In Pennsylvania, surveys were used to identify and rank public concerns regarding animal agriculture. Educational materials were developed to address the identified concerns, primarily food safety and environmental issues. To evaluate the materials developed, focus group discussions were conducted. The objectives were to determine if these materials adequately address the concerns, to identify target audiences, and to assess possible methods of dissemination. Participants included members of the public, teachers, and livestock producers. The discussions resulted in data that more than adequately met the stated objectives. They also provided valuable insight into the perceptions and attitudes of both livestock producers and non-farming participants.

Ideas at Work

Helping Children Succeed After Divorce: Building a Community-Based Program in a Rural County
Johnson, Diane E.
The devastating effect of divorce on children has led to the development of parenting programs across the country. Extension in rural Darke County, Ohio, played a key role initiating and conducting such a program by working in collaboration with the courts and mental health agencies. Through exit evaluations, more than 1,400 participants in 5 1/2 years indicated that they learned how to focus on their children through the grieving process and learned the importance of a low-conflict relationship with their child's other parent.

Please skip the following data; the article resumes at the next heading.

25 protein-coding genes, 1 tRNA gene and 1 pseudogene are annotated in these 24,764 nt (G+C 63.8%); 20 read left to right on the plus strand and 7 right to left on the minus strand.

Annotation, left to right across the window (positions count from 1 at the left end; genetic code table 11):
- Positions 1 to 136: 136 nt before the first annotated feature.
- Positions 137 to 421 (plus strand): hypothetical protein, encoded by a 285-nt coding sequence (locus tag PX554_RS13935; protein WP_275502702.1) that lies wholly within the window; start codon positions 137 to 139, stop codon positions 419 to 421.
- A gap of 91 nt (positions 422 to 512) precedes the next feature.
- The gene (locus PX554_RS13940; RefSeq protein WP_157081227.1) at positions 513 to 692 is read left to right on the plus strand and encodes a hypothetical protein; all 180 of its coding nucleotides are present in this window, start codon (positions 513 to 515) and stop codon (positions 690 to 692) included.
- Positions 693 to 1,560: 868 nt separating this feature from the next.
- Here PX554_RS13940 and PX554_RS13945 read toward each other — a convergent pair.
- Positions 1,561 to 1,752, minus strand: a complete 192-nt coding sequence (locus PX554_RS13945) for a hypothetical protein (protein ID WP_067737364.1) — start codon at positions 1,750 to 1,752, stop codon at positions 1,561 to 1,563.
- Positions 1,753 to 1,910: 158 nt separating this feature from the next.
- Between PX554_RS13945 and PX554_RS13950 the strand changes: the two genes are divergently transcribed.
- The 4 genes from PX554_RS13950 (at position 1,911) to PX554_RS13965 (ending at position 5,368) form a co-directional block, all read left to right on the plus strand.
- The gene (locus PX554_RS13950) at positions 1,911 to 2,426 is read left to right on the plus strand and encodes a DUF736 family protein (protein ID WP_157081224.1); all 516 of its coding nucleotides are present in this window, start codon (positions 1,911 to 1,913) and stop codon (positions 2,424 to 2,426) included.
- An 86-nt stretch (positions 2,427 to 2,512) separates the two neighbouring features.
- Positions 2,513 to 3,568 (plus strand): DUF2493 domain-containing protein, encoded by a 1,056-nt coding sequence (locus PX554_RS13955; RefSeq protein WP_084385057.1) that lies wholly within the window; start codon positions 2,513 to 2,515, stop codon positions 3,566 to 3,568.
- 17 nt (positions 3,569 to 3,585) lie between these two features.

User Analysis and Future Directions of the Web-Based Aquaculture Network Information Center
Swann, LaDon D.; Einstein, Mark
Trends revealing increasing Internet access in the U.S. provide an excellent opportunity for educators to deliver educational programs over the Internet. The Aquaculture Network Information Center (AquaNIC) Web site was established in 1994 to serve as the gateway to the world's electronic resources for aquaculture. From September 1999 through August 2000, 705 unique visitors per day viewed approximately 5,000 pages per day. The top five domain types were commercial (56%), network (30%), education (10%), government (1.6%), and organizations (1.2%). The five most commonly accessed directories were jobs (39%), publications (28%), multimedia (22%), beginners (6%), and Internet sites (4%). We propose increased collaboration between Extension and Sea Grant aquaculture educators to deliver on-line educational programs responsive to the needs of the global aquaculture community.